How to Super Charge Your Torah Learning and Mitzvos
By Rav Aharon Kotler zt”l Translated by Rabbi Yair Hoffman
Sponsored by Rabbi and Mrs. Dovid Sandel for a refuah shleimah lechol cholei Yisroel!
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UNDERSTANDING THE MIDRASH
The Yalkut Shimoni (Remez 793) states that words of Tochacha are equal in weight to all of the Mitzvos in the Torah. The meaning is that through rebuke – you will come to Torah and Mitzvos. And further still, the very Mitzvos that he observes and the very Torah that he learns have an entirely different weight and value if they are performed and learned with greater fear of Heaven and with greater purity.
We see, therefore, that the concept of “didn’t merit” is applicable, chas v’shalom, to the realm of [achievement in] Torah. In the Torah’s illumination of daily life – the idea of numbers and percentages of what is considered “he merited” is applicable.
IMPROVING IS OUR PURPOSE IN LIFE
The Vilna Gaon in his comments to Mishlei (4:13) on the verse, “Take fast hold of discipline – mussar, do not let it loose; guard it, for it is your life” – explains: “Do not let it loose” – even for one moment. Rather, one should approach it in the opposite manner, one should constantly add fences and Mitzvos in addition to Mussar. For man’s purpose in life is to break through the character trait that he has not broken through until now. Therefore, he must constantly strengthen himself. If he does not strengthen himself – then of what purposes is life?
The Vilna Gaon is explaining that one cannot lose focus from Mussar at all, for it applies to the entire Torah – and this is the purpose of life in this world. This is particularly true in the matter of learning Torah, of which it says (Dvarim 30:20): “For she is your life.” This means that Torah brings a person to eternal life which is the purpose of Creation, as it says (Mishlei 16:15), “In the light of the countenance of the King (Hashem) is life, and His delight is like a cloud of the late rain. This is the purpose of Creation.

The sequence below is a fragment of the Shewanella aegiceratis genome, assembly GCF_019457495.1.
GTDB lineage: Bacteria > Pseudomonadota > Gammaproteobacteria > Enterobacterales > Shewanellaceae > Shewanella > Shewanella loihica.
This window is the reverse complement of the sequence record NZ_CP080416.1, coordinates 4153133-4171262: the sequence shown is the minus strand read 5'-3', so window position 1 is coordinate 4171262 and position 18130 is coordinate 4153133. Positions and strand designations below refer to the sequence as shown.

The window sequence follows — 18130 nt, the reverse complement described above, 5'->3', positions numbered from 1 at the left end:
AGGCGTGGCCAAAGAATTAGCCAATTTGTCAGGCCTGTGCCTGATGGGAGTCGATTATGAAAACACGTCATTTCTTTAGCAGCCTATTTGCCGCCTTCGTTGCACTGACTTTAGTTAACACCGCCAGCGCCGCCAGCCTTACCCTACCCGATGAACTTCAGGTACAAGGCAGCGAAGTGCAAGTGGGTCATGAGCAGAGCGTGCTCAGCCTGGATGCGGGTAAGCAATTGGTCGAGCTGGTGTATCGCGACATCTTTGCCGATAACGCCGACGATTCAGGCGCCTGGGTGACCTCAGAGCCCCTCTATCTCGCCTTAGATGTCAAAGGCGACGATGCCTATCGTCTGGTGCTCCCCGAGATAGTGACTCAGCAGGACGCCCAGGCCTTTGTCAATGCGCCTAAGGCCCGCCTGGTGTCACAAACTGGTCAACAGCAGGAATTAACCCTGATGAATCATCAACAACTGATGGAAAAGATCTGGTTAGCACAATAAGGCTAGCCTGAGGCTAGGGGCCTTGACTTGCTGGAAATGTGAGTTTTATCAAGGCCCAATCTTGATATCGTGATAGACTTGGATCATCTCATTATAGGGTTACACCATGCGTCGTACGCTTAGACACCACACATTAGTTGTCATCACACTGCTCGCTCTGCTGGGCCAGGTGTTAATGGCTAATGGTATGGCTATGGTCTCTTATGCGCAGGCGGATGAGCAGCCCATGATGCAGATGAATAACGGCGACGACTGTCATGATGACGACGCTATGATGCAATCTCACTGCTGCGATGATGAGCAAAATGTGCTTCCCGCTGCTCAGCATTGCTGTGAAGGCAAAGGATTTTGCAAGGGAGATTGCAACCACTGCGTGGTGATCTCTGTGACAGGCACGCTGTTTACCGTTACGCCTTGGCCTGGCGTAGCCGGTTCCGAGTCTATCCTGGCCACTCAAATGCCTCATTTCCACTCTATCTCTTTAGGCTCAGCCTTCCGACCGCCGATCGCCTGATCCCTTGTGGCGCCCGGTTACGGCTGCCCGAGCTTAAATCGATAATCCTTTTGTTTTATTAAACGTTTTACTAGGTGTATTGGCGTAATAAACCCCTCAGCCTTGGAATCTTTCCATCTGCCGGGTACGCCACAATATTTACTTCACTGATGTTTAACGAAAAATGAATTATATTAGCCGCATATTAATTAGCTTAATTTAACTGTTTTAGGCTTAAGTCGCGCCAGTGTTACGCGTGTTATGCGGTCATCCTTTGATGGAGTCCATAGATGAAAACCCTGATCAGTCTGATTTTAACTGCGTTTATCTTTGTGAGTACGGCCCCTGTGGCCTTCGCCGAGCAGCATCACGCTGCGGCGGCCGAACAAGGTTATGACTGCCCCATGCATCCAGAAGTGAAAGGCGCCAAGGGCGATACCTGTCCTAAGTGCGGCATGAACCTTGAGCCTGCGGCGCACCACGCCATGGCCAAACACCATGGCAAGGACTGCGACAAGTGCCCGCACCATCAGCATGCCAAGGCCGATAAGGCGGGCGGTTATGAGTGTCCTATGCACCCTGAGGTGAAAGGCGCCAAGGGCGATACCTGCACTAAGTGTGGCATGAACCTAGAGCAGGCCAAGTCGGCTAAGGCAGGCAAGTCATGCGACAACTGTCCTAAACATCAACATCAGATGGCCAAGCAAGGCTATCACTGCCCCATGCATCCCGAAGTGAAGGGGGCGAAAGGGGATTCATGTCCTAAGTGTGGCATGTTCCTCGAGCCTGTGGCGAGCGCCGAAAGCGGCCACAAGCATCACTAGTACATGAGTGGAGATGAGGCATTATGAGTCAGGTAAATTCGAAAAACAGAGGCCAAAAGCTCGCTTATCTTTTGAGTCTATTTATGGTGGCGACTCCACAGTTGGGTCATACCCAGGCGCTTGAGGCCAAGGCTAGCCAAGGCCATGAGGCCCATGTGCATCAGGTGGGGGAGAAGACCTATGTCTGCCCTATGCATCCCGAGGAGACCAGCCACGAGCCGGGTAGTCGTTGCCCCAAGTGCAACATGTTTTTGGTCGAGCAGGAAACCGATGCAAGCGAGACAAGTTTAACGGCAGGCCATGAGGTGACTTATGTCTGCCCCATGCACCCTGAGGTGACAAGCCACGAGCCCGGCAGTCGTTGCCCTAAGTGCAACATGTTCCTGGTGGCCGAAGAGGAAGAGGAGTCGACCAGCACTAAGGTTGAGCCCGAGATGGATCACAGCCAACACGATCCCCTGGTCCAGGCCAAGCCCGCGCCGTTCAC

See further, the Vilna Gaon writes many times in his commentary on Mishlei about the difference between Torah study and Mitzvos. The obligation of studying Torah is constant – with no hefsek – no break. Mitzvos, however, only apply during their set times. (See his comments to Mishlei 1:9 and elsewhere.)
WHY MUST THE TORAH BE IN THE OLAM HAASIAH
And that which we need the life of Torah in olam haAsiah, the world of material existence, is in order to achieve this life through our toiling and overcoming the nisyonos, the struggles, of this world. In doing so, the value and weight of Torah [increases], to the extent that it fits with his path in life. And to this, life in this world is so that a person will merit life in Olam HaBah. So here, the main avodas hashem and the main nisyonos – struggles – lay in the extent that he can break his [negative] traits and correct them. And in this, his Torah and his Mitzvos will arise upward.
EVERYTHING DEPENDS UPON EFFORT
And we see in regard to the light of Torah and its effects upon the soul of man, that it is all dependent upon the amount of effort and exertion – how much he chooses Torah and extends himself toward it – through this his perceptions become stronger and the Torah is acquired by him. It is similar to one who learns with the purpose of fulfilling for then the Torah possesses an entirely different level. The reason for this is that it is possible for him to have studied the entire Torah even without him having been created and brought into this world of material existence. Indeed, even while in the womb of his mother, the unborn fetus studies the entire Torah (Nidah 30b).
WHY WE CAME TO THIS WORLD
Rather the purpose of his coming to this world is so that he will merit with his toil – and then the Torah will be his, and that which he achieves in the everlasting world is the reward earned based upon how much he had dedicated himself toward the Torah. This is what Shlomo HaMelech says when he writes, “for it is your life.” It was for this purpose that life in this world was given – to toil in Mussar and to raise his study of Torah and his observance of Mitzvos as much as possible.
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